Federal law nixes commission-sharing ban in local insurance code
The federal Gramm-Leach-Bliley Act preempts a provision of the Puerto Rico Insurance Code that disallows that brokers and agents share commissions. The decision was rendered by the U.S. District Court for the District of Puerto Rico in the case of Insurance Commissioner of Puerto Rico v. Doral Insurance Agency, Inc., 2006 U.S. Dist. LEXIS 80333.
The Gramm-Leach-Bliley Act opened competition among banks, securities companies and insurance companies by, among other things, allowing banks to offer investment, commercial banking and insurance services. It particularly seeks to facilitate affiliations between banks and insurance companies. On the other hand, the law attempts to strike a balance between this goal and traditional states' rights to regulate the insurance industry. While in general terms it preempts state insurance laws, Gramm-Leach-Bliley adds that the latter are not preempted as long as they "are substantially the same as but no more burdensome or restrictive than" 13 statutory categories described therein.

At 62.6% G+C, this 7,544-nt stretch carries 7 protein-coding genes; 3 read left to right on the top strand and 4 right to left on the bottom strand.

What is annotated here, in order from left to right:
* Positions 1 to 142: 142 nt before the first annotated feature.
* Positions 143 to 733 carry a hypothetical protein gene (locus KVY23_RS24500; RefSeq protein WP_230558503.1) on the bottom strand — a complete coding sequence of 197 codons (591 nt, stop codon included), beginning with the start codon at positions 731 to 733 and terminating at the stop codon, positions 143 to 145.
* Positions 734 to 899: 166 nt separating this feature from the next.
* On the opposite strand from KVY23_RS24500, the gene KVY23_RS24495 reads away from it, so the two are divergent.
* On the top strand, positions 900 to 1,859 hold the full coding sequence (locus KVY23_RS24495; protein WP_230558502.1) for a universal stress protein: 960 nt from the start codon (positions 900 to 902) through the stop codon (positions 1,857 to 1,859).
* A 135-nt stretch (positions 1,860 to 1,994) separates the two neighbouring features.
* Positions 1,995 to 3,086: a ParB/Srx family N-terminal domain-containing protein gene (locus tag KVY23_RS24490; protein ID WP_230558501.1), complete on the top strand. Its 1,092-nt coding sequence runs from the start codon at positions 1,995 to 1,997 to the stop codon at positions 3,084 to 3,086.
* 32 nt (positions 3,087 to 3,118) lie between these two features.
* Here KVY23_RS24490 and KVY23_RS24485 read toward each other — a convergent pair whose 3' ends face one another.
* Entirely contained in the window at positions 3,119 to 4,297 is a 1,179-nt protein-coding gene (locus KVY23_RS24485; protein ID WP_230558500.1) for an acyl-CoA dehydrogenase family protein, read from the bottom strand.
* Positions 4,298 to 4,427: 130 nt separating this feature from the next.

Doral Insurance Agency, Inc. is an insurance agency licensed by the Insurance Commissioner of Puerto Rico. A sister company, Doral Bank, Puerto Rico, carried out the sale of insurance policies. The insurance agent shared the commissions that it received from the sale of policies with an insurance broker, also licensed by the commissioner. The commissioner found that the sharing of commissions between an insurance agent and an insurance broker did not conform to the provisions of the Insurance Code. A second adverse finding was that sales were conducted through a money lender (Doral Bank).
The District Court highlighted the commissioner's determination that such sharing represented a conflict of interest between someone who represents the insurer (i.e., the agent) and someone who is to look after the interests of the insured (the broker). Nevertheless, it found that the only limitation imposed by Gramm-Leach-Bliley to the sharing of commissions "is that the insurance agent and the broker hold a valid state license regarding the applicable class of insurance at the time at which the services are performed. Thus, the GLBA completely preempts the interpretation given by the Commissioner [to the Insurance Code] because it stands as an obstacle to the accomplishment and execution of the full purposes of Congress in enacting the GLBA and significantly interferes with [Doral Insurance Agency's] ability to sell, solicit or cross-market insurance, powers recognized under federal law."
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